May 24: Dragon’s sensors and flight systems are subjected to a series of complicated tests to determine if the vehicle is ready to berth with the space station; these tests include maneuvers and systems checks in which the vehicle comes within 1.5 miles of the station.

May 25: NASA decides if Dragon is allowed to attempt berthing with the station. If so, Dragon approaches. It is captured by station’s robotic arm and attached to the station, a feat that requires extreme precision.

May 25 – 31: Astronauts open Dragon’s hatch, unload supplies and fill Dragon with return cargo.

May 31: After approximately two weeks, Dragon is detached from the station and returns to Earth, landing in the Pacific, hundreds of miles west of Southern California.

Today, the big events (besides launch) included the successful deploy of the solar arrays, ensuring the capsule would have power to do all the on-orbit maneuvers and berthing to the ISS.

The next big event was the opening of the Guidance, Navigation and Control (GNC) door on the spacecraft, which allows Dragon to navigate in space with its Light Detection and Ranging, or LIDAR, and a star tracker GPS system. During the press conference this morning, SpaceX CEO Elon Musk referred to this as important as “opening the payload doors, much like in the movie 2001.”

Spectacular SpaceX Launch Opens Historic New Era in Spaceflight

[/caption]Following this morning’s (May 22) spectacular nighttime blastoff of the SpaceX Falcon 9 rocket, human exploration of the cosmos embarked on a radical new course that will never be the same again.

The long awaited liftoff of the SpaceX Falcon 9 rocket at 3:44 a.m. lit up the Florida Space Coast for miles around as it roared off Pad 40 at Cape Canaveral, Florida on a history making mission bound for the International Space Station (ISS).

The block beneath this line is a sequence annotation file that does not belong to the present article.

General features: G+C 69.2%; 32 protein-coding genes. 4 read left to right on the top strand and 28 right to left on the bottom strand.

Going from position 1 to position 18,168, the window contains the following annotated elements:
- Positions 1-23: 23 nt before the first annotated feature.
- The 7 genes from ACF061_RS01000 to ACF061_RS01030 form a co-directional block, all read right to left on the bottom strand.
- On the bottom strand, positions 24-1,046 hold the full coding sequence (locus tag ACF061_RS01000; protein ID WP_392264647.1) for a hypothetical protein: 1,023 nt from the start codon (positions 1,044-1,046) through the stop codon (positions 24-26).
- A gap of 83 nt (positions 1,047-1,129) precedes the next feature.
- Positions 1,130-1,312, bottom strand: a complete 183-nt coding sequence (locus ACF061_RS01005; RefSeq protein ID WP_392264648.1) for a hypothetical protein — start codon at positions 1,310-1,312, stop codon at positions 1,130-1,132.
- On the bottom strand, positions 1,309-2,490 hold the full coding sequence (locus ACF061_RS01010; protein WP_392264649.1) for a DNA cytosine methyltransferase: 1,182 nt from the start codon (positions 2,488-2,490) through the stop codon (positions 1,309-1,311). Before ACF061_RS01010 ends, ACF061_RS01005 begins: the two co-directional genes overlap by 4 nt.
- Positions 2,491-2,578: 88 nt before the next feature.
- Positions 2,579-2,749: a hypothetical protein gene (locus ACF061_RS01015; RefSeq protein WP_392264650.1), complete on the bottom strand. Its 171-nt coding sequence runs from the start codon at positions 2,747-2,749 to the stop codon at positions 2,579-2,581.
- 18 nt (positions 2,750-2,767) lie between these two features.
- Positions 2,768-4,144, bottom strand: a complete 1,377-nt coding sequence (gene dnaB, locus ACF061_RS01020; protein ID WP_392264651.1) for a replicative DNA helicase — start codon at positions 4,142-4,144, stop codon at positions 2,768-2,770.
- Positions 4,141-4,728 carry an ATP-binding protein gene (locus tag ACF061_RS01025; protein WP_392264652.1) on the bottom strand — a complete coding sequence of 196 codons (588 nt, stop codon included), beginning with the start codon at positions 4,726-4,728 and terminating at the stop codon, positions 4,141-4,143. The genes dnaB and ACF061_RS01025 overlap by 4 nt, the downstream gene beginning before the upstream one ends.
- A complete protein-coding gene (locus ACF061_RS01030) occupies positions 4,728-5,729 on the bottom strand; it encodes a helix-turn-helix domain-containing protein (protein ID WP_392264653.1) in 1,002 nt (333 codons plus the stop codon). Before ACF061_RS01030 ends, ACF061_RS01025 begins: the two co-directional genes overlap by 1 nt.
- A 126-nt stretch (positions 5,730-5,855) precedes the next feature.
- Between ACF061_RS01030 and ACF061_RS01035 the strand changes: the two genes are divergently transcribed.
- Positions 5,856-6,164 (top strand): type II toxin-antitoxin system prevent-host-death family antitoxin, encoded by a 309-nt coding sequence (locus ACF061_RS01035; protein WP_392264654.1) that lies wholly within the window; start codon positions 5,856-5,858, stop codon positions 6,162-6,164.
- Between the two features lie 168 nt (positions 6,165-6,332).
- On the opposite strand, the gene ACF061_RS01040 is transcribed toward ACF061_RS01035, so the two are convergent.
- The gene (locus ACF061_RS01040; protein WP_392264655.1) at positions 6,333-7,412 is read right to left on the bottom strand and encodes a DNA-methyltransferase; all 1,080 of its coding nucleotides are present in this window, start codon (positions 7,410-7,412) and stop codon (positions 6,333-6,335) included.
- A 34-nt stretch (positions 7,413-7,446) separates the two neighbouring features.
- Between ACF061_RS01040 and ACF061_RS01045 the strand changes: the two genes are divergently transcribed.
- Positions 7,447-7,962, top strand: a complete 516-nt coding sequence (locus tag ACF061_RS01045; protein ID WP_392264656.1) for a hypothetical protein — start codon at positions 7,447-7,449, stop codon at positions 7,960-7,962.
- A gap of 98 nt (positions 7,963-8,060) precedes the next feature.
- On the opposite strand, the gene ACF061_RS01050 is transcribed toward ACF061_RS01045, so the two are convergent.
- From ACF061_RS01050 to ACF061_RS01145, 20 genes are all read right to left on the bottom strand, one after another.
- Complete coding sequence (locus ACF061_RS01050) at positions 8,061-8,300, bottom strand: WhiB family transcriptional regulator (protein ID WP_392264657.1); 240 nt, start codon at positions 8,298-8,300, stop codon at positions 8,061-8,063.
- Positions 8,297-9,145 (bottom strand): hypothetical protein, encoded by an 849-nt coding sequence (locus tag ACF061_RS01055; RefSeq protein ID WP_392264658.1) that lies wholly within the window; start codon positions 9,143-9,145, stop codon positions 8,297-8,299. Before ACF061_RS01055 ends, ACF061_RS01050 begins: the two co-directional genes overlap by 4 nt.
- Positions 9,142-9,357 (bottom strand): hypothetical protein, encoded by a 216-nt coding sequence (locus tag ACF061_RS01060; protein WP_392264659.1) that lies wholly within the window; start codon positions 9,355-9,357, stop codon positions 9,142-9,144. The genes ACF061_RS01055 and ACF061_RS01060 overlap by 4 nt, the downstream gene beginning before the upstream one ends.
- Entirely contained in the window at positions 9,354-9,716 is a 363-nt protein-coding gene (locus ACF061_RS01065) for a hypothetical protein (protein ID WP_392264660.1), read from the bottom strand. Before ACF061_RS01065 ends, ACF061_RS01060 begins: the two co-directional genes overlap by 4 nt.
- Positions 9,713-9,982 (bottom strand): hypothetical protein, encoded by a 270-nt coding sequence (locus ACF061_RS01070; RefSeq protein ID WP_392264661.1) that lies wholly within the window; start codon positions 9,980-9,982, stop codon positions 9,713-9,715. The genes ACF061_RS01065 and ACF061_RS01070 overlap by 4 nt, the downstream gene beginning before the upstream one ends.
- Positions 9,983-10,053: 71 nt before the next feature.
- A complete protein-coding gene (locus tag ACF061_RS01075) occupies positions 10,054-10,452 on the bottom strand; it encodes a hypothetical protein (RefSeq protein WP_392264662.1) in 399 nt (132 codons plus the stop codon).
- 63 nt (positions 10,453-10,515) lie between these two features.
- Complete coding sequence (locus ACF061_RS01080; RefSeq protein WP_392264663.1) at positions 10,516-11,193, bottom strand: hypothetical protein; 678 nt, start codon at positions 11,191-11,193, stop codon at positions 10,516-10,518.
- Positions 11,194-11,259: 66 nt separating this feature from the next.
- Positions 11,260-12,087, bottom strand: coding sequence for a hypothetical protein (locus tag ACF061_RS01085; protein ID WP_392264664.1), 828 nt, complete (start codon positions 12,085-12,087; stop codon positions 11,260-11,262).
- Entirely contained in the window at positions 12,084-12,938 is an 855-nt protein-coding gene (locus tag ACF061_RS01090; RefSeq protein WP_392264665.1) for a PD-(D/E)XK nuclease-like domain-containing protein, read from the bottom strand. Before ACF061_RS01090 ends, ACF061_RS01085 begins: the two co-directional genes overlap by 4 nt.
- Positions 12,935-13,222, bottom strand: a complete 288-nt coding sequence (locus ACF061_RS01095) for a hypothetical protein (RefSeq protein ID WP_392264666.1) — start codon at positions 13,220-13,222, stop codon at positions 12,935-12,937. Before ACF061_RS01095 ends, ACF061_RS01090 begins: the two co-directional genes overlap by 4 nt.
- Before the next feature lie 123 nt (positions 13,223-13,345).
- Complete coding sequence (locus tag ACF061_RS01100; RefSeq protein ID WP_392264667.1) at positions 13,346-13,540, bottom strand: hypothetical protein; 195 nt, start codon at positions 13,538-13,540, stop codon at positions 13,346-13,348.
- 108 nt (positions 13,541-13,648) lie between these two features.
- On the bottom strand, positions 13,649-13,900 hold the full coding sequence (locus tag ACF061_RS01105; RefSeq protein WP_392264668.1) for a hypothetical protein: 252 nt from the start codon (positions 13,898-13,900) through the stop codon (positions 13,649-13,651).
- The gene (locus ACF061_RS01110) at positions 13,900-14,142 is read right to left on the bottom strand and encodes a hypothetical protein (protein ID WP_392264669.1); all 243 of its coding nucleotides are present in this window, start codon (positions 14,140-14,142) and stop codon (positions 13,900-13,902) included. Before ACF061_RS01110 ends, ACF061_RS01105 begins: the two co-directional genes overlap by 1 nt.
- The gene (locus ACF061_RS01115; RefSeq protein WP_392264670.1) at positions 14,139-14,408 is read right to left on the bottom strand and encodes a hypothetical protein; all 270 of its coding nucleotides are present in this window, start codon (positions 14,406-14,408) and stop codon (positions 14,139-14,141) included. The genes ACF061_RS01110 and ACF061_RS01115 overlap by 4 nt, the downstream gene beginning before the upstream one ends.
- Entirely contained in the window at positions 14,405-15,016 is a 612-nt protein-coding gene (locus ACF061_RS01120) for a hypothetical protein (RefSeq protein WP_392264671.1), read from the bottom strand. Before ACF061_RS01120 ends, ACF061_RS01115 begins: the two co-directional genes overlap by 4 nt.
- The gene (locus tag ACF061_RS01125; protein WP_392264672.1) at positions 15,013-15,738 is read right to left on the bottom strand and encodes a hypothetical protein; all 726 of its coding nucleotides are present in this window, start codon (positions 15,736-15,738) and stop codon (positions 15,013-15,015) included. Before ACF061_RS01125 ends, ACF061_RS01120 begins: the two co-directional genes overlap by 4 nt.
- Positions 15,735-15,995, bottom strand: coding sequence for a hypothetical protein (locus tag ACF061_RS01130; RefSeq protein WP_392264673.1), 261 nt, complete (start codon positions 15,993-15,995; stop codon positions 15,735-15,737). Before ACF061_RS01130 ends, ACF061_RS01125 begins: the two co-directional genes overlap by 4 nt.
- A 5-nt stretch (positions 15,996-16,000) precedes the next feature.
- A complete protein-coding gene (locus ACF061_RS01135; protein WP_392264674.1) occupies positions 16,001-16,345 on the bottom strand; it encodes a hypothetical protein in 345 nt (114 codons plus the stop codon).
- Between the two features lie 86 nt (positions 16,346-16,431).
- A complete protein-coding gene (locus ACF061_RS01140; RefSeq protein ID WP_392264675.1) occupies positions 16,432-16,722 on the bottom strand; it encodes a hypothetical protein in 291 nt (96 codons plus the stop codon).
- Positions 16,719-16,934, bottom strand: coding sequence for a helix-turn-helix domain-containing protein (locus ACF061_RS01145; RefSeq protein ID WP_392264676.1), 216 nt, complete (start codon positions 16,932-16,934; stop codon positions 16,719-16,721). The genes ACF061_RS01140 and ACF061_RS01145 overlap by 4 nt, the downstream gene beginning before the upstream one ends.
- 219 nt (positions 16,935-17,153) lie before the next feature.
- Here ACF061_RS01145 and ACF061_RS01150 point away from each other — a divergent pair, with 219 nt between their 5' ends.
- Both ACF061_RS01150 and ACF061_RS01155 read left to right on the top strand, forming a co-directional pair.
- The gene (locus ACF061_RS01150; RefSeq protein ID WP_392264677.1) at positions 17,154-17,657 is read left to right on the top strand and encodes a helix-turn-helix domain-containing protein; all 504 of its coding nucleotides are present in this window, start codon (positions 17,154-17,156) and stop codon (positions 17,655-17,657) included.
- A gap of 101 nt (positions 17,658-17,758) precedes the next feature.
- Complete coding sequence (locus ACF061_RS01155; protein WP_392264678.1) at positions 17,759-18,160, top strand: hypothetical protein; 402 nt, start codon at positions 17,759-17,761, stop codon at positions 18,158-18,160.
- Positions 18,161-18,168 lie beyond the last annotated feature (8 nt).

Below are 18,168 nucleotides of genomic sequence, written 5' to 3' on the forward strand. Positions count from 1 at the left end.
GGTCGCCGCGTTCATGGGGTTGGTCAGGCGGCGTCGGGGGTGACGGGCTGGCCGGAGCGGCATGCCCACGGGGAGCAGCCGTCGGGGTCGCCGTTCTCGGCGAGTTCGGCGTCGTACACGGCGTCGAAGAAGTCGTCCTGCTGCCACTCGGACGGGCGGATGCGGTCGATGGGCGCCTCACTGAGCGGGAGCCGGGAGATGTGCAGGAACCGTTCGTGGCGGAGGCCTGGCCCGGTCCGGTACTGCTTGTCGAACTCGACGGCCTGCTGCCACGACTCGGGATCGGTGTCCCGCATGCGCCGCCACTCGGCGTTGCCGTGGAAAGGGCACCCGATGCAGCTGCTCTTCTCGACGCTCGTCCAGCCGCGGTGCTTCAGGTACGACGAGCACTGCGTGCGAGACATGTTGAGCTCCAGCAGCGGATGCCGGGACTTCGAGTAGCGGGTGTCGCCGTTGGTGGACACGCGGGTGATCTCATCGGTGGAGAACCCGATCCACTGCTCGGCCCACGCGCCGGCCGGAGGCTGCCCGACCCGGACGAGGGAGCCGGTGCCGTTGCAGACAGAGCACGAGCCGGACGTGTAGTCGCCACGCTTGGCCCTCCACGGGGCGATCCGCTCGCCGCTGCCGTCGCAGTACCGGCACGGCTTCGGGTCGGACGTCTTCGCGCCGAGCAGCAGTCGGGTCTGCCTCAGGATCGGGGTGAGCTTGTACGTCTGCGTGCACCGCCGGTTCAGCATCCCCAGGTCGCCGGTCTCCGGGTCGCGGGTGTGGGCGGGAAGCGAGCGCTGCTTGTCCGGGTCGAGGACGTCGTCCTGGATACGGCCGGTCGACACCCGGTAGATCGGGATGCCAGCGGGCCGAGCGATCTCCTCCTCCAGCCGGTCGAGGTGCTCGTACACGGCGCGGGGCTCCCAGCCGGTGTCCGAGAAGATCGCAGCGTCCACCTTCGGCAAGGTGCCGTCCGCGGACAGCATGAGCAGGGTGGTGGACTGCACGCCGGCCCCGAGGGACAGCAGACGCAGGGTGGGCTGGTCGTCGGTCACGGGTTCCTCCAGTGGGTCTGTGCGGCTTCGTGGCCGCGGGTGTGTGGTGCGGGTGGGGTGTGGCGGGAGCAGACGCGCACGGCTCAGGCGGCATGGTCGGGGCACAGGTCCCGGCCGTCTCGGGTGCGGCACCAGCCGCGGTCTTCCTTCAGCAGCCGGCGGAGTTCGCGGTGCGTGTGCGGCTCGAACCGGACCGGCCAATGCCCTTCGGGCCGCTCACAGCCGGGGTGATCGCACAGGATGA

In a split second the page was turned to open a new era in humankinds exploration and exploitation of space that promises adventures to come that will one day be viewed as building a bridge from the dawn of the space age and the first human steps on the moon to starships that will one day ply the shores of interstellar space.

The SpaceX Falcon 9 rocket topped by the Dragon cargo capsule thundered to space from Space Launch Complex-40 at Cape Canaveral Air Force Station at 3:44 am (May 22) and is now safely in orbit with solar arrays deployed and is chasing the ISS flying some 249 miles overhead.

“I congratulate SpaceX for just an absolutely amazing countdown, launch and orbit insertion today, said Bill Gerstenmaier, Associate Administrator for Human Exploration and Operations Mission Directorate at NASA headquarters in Washington. “I’ve had the pleasure of working down here at the Cape with a lot of fantastic teams that have put together a lot of quality rockets and launched a lot of amazing things. I tell you, the SpaceX team, there is none better than this team that has really done a phenomenal job today.”

The on time Falcon 9 blastoff came three days after the first launch attempt was aborted a T Minus 0 when a computer automatically shutdown the already firing engines as it detected a high chamber pressure in one of the nine first stage Merlin 1 C engines.

“Every bit of adrenaline in my body released at that moment,” said Elon Musk to reporters at the post launch media briefing about the moment the rocket lifted off the pad. Musk is the founder, CEO and chief designer of SpaceX. “People were really giving it their all. For us, it was like winning the Super Bowl.”